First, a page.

The dry fitting is a good way to see if you're going to have problems. The Tru-Designs went on precisely.
I opted for TruDesign because last year's Marelon ball valves leaked slightly and spun on with some reluctance. We were able to get them to work, but the 3/4" I.D. ball valves I obtained from Defender Marine seemed to bind in the NPS threads. A phone call to Forespar confirmed that they used "only NPS", which was the whole reason I had to go that route in the first place. Nonetheless, I did not feel confident about such a mission-critical component (all the water-inlet nipples are well below the waterline, of course) making me anxious, so I got four TruDesign ball valves.
Occasionally, I plot my next moves on the foredeck when hauled out. Visionary requires visions.
 I now have spares. That's OK. With water tankage and a water maker to come, I'll use them.
Having cleared the space, cut the needed access, and assured sufficient power, I watched as Andrew wielded his grinder in the tight quarter. Apparently, yoga keeps him flexible.
Further inspection of the old standpipe suggested replacement to avoid failure was a "sooner rather than later" situation.
The hole left down in the hull was interesting because it's the smallest possible amount of wood I could remove to allow Andrew room sufficient to weld the new standpipe in place. Those black hoses are fuel lines from the forward and aft keel tanks. This whole area is usually beneath the batteries and (of late) companionway stairs.
The abyss.
 The sight of Andrew welding a structural "doubler" on the outside of the hull was...interesting.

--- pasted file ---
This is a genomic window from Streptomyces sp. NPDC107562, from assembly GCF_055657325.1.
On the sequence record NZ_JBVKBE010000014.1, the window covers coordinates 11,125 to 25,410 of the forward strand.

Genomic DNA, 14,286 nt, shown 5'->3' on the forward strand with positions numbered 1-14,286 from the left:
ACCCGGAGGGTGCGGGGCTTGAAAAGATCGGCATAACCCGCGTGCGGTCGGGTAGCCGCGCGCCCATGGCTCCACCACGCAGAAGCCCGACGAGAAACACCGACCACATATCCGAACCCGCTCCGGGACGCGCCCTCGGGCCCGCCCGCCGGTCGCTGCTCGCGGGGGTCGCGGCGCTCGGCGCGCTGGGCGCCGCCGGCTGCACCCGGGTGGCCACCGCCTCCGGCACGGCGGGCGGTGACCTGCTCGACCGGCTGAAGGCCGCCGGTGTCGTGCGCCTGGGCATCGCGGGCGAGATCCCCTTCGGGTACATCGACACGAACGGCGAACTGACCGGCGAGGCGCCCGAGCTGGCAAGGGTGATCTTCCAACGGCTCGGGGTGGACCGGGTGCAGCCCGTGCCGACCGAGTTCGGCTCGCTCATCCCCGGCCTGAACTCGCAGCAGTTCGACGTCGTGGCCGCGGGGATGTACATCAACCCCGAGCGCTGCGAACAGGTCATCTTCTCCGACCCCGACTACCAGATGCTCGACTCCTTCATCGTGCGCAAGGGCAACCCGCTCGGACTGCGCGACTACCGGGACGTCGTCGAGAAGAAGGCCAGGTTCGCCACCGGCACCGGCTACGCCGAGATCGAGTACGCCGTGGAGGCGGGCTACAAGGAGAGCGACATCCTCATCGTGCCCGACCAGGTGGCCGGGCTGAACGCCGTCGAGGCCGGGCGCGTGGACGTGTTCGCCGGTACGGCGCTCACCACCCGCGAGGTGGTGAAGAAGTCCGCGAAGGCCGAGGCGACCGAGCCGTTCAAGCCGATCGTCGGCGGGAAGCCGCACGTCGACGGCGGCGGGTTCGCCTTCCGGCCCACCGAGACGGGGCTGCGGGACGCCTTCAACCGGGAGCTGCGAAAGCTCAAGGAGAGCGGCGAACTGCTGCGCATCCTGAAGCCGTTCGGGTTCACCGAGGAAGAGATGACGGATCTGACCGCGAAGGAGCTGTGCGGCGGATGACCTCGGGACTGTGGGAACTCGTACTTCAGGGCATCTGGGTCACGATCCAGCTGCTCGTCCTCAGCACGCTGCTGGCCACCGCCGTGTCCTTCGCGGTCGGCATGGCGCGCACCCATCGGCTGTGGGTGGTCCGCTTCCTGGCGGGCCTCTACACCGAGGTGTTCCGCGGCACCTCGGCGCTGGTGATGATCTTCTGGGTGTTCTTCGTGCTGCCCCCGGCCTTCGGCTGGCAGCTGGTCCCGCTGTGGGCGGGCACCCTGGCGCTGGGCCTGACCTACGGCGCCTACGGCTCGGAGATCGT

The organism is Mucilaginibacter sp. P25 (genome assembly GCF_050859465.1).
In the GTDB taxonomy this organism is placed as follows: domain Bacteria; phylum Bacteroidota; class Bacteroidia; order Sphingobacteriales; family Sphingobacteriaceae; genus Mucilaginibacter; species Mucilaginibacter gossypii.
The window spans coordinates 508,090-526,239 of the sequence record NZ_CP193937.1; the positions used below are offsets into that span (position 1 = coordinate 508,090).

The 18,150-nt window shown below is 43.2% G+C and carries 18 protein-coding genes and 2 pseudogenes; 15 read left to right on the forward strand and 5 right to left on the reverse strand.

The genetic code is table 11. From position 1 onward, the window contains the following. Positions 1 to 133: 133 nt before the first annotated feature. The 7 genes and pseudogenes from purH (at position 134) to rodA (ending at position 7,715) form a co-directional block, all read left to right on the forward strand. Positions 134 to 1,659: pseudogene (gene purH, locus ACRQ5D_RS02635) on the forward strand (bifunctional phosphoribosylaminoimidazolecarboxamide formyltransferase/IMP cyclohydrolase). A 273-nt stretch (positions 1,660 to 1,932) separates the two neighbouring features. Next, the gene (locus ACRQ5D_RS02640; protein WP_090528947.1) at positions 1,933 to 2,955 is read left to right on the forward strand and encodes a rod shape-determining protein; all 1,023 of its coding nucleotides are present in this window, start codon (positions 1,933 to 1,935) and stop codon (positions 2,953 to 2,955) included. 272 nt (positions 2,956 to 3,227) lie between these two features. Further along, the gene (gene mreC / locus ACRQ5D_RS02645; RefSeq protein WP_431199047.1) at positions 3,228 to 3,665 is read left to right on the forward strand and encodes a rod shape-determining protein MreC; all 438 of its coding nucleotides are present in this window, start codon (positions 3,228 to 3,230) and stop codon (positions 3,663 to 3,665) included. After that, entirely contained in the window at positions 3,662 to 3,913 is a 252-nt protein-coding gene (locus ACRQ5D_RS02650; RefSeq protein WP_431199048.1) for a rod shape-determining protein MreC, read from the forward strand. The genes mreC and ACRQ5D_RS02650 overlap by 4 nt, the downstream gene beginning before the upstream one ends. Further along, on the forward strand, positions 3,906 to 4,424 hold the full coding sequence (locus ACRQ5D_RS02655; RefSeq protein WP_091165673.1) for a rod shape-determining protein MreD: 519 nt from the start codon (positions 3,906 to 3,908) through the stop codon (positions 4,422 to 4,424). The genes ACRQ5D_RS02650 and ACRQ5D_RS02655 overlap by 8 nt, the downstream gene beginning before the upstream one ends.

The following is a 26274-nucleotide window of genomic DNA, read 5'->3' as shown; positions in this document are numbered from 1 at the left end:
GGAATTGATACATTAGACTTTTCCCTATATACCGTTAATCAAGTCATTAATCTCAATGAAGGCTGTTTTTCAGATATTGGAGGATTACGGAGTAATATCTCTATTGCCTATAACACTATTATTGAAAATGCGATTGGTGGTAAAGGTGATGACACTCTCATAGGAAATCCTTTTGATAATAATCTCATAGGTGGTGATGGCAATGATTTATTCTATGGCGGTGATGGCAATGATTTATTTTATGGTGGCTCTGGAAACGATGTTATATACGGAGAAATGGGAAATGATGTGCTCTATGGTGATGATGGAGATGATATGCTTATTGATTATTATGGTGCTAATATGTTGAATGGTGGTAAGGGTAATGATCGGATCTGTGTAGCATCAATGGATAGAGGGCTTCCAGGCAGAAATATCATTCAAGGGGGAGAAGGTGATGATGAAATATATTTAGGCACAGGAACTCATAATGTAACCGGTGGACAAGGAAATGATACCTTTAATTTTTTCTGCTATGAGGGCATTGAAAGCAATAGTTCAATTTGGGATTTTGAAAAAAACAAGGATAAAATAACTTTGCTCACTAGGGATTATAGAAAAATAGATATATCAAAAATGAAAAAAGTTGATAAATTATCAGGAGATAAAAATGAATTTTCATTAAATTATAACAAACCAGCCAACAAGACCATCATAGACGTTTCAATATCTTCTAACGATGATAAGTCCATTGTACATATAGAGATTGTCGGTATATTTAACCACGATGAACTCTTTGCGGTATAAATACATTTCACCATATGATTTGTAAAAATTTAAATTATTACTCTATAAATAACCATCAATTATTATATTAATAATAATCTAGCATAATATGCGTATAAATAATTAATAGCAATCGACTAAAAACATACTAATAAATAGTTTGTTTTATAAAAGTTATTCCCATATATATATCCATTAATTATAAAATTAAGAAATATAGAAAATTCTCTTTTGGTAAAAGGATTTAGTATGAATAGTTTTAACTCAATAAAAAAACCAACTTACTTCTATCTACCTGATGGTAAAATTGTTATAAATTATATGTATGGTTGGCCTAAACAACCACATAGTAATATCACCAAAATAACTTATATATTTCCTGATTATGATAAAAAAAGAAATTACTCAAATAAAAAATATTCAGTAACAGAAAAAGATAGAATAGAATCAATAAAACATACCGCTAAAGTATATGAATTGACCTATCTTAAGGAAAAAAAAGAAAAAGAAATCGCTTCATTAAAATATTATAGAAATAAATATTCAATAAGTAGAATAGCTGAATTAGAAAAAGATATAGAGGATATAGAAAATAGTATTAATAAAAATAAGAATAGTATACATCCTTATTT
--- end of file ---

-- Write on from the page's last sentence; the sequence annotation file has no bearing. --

Not seen: A fire extinguisher at the ready
Of note is the positive shut-off. When working on the batteries, I typically turn off the charger at the panel, the main switch and both the positive and negative disconnects.
That area, once completed, was painted by Mrs. Alchemy
 The welding went well, I thought. By "well", I mean "we didn't sink when launched".
It's warm work down there.
I had to cut a little notch for the lowest nipple (the engine raw-water inlet). No biggie: I have a useful Fein Multimaster knock-off I've brutalized for years. Still works and cost me $99! 
Note the depth of the threads. I wanted maximum contact.
The picture shows the nipple covered in Teflon tape. I also used pipe dope, aka "joint compound" or "pipe paste". I use it sparingly and it coats the threads both on the valve and the nipple. Absent the sort of gasket a garden hose possesses (probably the most common object the average person would encounter an NPS thread), the combo seems to do the trick.
I had to orient the handles in different directions and mountings to allow them to work in this proximity.
Spoiler alert: Not a drop. 
Smooth operation. When we haul in Halifax, I'll have it ground down smoother.
This was a big and backbreaking project, but I'm happy we did it. No amount of softwood bungs would do the trick if a pipe nipple crumbled at sea.